Antigua and Barbuda are located in the Eastern Caribbean’s Leeward Islands approximately 17 degrees north of the equator. Antigua is the largest of the English-speaking Leeward Islands, and encompassing 108 square miles, measuring 14 miles long and 11 miles wide. The highest point is Boggy Peak (1,319 feet) in the southwestern corner of the island. Barbuda is a flat coral island encompassing only 68 square miles, and lies approximately 30 miles due north of Antigua. The nation also includes the tiny uninhabited island of Redonda, a nature preserve.
St. John’s, the capital and largest city, is dominated by the white baroque towers of St. John’s Cathedral. Built in 1845, the church is now in its third incarnation following earthquakes in 1683 and in 1745 which destroyed the previous structures. Antigua’s cruise ship dock is located in St. John, and the island is a favorite Caribbean port-of-call for cruise ships. St. John also features several hotels and is a lively hub for shopping and dining. English Harbour is Antigua’s historic district, located on 15 square miles in Nelson’s Dockyard National Park. Developed as a base for the British Navy, the harbor served as the headquarters of the fleet of the Leeward Islands during the turbulent late 18th century.
Other historic attractions include Shirley Heights, an array of gun emplacements and military battlements named for General Shirley, Governor of the Leeward Islands when the area was fortified in the late eighteenth century. The site overlooks English Harbour, and informal Sunday afternoon gatherings here feature barbecue, rum punch, and the plangent steel band and reggae music. The Museum of Antigua and Barbuda tells the nation’s story from its geological history through the present day. Located in St. John’s, the museum features a variety of noteworthy objects and exhibits, including a life-size replica of an Arawak dwelling and the bat of Viv Richards, one of the greatest cricket players of all time.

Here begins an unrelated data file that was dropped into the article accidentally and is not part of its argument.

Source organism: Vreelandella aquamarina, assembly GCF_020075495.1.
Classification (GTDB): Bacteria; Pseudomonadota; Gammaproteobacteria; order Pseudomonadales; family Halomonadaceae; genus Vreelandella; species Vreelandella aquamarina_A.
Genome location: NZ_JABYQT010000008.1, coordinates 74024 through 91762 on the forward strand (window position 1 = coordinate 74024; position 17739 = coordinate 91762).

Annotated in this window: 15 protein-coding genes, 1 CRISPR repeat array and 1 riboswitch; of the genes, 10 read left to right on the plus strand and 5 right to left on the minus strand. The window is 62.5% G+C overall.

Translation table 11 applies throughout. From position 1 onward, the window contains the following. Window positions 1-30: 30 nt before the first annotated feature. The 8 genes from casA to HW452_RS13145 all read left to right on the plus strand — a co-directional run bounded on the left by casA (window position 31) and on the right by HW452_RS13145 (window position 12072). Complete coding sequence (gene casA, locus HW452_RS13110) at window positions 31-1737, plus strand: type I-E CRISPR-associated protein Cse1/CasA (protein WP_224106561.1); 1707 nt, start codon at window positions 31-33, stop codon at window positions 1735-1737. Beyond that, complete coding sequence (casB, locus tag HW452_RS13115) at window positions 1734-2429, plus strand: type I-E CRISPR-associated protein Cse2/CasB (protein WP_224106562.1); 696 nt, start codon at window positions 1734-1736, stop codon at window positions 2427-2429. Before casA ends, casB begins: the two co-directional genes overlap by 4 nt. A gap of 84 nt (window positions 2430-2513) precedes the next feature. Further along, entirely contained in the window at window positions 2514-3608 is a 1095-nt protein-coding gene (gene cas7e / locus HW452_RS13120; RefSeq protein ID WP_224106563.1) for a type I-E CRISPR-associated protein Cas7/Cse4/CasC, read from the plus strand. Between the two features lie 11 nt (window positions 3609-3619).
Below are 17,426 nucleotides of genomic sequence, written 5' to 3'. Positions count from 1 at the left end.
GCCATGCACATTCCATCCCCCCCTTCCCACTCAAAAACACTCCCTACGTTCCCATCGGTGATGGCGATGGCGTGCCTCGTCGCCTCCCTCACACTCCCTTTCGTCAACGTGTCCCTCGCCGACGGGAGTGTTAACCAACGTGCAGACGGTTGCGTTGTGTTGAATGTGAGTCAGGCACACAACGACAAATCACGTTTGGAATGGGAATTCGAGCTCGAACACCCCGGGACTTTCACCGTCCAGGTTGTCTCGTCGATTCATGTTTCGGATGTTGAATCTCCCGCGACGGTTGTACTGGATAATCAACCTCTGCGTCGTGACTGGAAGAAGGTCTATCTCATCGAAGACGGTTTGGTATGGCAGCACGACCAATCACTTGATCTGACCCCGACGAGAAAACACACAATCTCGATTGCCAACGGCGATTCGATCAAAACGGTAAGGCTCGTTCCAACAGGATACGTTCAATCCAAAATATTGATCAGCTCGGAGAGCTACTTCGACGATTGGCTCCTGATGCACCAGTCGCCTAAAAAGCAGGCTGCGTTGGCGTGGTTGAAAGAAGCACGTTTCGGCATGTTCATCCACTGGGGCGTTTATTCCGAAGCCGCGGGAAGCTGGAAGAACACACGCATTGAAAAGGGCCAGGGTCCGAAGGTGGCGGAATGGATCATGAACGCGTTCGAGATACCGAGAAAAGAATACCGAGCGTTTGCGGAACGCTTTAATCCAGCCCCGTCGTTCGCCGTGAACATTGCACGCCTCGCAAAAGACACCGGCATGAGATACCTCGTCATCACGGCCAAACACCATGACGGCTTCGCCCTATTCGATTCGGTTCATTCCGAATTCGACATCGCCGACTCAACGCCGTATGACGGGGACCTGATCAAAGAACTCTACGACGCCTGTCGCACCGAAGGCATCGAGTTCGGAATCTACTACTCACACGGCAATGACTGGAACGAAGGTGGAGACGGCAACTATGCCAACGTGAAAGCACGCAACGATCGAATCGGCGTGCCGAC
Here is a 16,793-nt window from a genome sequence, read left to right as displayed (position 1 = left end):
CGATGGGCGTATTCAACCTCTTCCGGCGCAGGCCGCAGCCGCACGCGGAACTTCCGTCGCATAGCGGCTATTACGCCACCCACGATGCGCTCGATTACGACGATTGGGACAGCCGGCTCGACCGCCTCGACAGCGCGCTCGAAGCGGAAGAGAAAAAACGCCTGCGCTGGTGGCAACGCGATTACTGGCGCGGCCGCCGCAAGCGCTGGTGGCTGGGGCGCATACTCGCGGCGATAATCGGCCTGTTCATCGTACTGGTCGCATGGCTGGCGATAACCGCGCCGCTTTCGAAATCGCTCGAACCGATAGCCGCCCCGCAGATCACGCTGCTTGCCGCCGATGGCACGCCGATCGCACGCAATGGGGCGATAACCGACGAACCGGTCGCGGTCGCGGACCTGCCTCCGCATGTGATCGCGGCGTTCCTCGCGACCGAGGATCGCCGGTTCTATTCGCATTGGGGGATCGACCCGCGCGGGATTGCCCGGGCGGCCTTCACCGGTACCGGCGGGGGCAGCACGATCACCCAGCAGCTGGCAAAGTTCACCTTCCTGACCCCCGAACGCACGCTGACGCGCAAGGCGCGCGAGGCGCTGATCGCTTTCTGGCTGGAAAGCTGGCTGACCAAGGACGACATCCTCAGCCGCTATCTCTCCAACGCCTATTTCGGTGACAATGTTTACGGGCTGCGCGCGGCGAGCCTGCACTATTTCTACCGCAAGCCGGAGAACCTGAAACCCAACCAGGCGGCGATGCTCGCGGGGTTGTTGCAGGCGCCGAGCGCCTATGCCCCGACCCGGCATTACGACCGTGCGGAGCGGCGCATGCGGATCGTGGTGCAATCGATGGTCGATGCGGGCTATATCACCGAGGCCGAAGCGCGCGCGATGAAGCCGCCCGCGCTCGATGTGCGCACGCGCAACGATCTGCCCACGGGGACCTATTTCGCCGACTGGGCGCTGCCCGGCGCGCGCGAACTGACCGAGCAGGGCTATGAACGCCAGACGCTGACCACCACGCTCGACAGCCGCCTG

Sea View Farm Village is among Antigua’s signature cultural attractions. Antiguan folk pottery dates back to the early 18th century, when slaves fashioned cooking vessels from local clay. Today, Sea View Farm Village is the center of this cottage industry. Folk pottery can be purchased at outlets in the village and at several stores around the island. Buyers should be aware that Antiguan folk pottery breaks easily in cold environments.
Antigua claims to have 365 beaches, one for each day of the year. Most are inside the protected waters of the island’s Caribbean side, and all are open to the public. Dickenson Bay and Runaway Bay, located along the island’s developed northwestern coast, offer a complete resort beach experience. Most convenient to St. John’s are the beaches at Fort James and Deep Bay. Galley Bay attracts surfers in the winter months and joggers during the evening. There are four highly regarded beaches at Hawksbill, one of which is nudist.
Antigua is served by several major airlines departing from the United States and Europe; several operators also offer inter-island air service. Taxis are available throughout Antigua. Fares between the airport, harbor, and many hotels and destinations are fixed and can be obtained upon arrival. There is some local bus service; schedules and routes can be obtained through hotels.
Antigua temperatures generally range from the mid 70s in the winter to the mid 80s in the summer. Rainfall averages only 45 inches per year, and the island receives nearly constant tradewinds from the northeast. Antigua features low humidity year-round.